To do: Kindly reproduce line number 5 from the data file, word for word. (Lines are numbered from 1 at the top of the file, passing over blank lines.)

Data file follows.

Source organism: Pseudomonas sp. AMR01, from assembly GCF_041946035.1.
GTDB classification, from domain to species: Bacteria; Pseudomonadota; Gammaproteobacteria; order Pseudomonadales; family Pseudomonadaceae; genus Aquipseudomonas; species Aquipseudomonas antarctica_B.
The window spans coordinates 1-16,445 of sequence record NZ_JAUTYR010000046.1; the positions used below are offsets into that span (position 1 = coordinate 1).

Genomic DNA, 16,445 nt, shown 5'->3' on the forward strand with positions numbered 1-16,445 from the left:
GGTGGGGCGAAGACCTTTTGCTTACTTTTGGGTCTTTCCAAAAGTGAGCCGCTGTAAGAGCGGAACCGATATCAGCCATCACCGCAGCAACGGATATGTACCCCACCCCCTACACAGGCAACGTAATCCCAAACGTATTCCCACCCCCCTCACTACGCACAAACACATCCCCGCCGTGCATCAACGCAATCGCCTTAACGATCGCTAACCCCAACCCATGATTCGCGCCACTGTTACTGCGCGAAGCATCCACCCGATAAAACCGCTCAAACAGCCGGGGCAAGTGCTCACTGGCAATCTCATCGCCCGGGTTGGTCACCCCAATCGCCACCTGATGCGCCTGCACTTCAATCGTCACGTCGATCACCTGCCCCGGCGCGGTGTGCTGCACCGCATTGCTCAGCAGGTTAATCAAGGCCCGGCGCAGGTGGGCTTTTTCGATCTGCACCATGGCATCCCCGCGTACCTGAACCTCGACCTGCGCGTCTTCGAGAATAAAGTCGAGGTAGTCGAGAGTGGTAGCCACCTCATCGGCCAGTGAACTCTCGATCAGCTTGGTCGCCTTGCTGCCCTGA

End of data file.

GGTGGGGCGAAGACCTTTTGCTTACTTTTGGGTCTTTCCAAAAGTGAGCCGCTGTAAGAGCGGAACCGATATCAGCCATCACCGCAGCAACGGATATGTACCCCACCCCCTACACAGGCAACGTAATCCCAAACGTATTCCCACCCCCCTCACTACGCACAAACACATCCCCGCCGTGCATCAACGCAATCGCCTTAACGATCGCTAACCCCAACCCATGATTCGCGCCACTGTTACTGCGCGAAGCATCCACCCGATAAAACCGCTCAAACAGCCGGGGCAAGTGCTCACTGGCAATCTCATCGCCCGGGTTGGTCACCCCAATCGCCACCTGATGCGCCTGCACTTCAATCGTCACGTCGATCACCTGCCCCGGCGCGGTGTGCTGCACCGCATTGCTCAGCAGGTTAATCAAGGCCCGGCGCAGGTGGGCTTTTTCGATCTGCACCATGGCATCCCCGCGTACCTGAACCTCGACCTGCGCGTCTTCGAGAATAAAGTCGAGGTAGTCGAGAGTGGTAGCCACCTCATCGGCCAGTGAACTCTCGATCAGCTTGGTCGCCTTGCTGCCCTGA